By Meg Gilley, DAP Volunteer

The Government Accountability Office (GAO) released a report last week warning that in the event of a disaster at one of the 65 U.S. nuclear power plants, frightened residents outside the standard 10-mile evacuation zone may also choose to evacuate, potentially blocking evacuation routes and preventing others from escaping.

The U.S. Nuclear Regulatory Commission (NRC) requires plant operators and local and state governments to plan for evacuation and educate residents within a 10-mile radius of nuclear power plants. However, little planning is required to account for those living between 10 and 50 miles of nuclear plants.

In response to the GAO report, Bill Borchardt, NRC’s Executive Director for Operations maintained that the current 10-mile zone recommendations and shadow evacuation estimates are sufficient. (GAO report, page 32). The NRC defends this approach based on their belief that even in the event of the worst nuclear plant disaster, “immediate life-threatening radiation doses would generally not occur outside the 10-mile zone.” (GAO report, page 23).

This assumption directly contradicts the NRC’s own guidance following the Fukushima Daiichi nuclear power plant disaster in March 2011.  In the NRC’s guidance to the White House and U.S. Embassy in Japan, Borchardt stated, “If this happened in the U.S., we would go out to 50 miles… That would be our evacuation recommendation.”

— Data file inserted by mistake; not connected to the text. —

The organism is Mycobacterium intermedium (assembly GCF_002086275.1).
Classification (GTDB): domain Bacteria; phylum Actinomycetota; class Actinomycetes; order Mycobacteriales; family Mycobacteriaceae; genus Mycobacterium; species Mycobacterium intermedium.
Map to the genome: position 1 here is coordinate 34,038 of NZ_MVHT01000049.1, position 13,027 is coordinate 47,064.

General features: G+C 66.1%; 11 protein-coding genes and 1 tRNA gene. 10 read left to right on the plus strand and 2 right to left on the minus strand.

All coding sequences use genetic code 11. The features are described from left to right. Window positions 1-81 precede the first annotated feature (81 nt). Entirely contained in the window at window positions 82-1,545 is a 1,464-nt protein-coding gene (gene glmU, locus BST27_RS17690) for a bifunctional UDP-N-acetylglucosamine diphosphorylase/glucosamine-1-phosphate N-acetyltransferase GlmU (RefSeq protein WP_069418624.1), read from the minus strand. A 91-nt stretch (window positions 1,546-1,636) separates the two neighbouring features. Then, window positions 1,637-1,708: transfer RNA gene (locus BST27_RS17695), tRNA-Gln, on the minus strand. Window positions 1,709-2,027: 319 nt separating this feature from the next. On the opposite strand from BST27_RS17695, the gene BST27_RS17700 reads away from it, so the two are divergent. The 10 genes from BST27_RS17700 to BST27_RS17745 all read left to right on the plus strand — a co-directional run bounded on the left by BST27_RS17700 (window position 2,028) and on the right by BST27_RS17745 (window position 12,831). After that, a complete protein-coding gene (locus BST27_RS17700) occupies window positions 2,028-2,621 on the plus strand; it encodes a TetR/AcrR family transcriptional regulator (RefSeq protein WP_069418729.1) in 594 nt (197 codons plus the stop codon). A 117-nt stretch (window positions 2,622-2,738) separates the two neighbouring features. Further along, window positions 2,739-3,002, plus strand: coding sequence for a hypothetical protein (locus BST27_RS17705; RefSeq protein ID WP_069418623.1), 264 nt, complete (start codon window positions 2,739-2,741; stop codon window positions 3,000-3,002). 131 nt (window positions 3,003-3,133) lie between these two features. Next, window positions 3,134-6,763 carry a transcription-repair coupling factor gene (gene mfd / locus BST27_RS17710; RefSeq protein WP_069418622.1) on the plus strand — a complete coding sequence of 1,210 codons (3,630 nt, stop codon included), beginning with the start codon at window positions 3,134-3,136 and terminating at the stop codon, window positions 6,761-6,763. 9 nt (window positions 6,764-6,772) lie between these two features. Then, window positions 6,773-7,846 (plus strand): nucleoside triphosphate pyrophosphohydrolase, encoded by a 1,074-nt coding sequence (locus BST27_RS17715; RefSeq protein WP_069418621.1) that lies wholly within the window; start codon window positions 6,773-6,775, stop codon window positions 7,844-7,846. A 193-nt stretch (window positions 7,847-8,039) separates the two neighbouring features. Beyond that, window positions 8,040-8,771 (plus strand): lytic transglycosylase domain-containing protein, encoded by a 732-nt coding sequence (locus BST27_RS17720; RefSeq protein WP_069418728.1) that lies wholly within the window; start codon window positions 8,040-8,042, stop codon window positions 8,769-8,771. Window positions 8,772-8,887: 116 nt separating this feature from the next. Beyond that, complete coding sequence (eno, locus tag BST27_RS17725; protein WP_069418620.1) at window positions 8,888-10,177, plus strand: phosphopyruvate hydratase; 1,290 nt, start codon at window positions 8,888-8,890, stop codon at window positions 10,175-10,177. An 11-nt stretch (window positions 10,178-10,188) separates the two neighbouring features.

And it seems the U.S. public may not have full confidence in the NRC’s 10-mile policy. In its report, the GAO found that residents outside the 10-mile zone are likely to evacuate regardless of official orders from government officials and in greater numbers than the NRC anticipates.  These “shadow evacuations” can obstruct official evacuations if they are not properly accounted for.

For example, Los Angeles County officials worry that rumors following an incident at nearby San Onofre Nuclear Generating Station would lead to clogged highways and significant delays on the only two evacuation routes- Interstate 5 and the Pacific Coast Highway. (GAO report, page 23 and San Onofre website)

Many groups also question whether the 10-mile zone is sufficient to protect residents.

Disaster Accountability Project is beginning to ask state and local jurisdictions in areas surrounding plants about their current education and evacuation plans for those living between 10 and 50 miles from nuclear power plants.  Do you live near a plant?  Join our effort!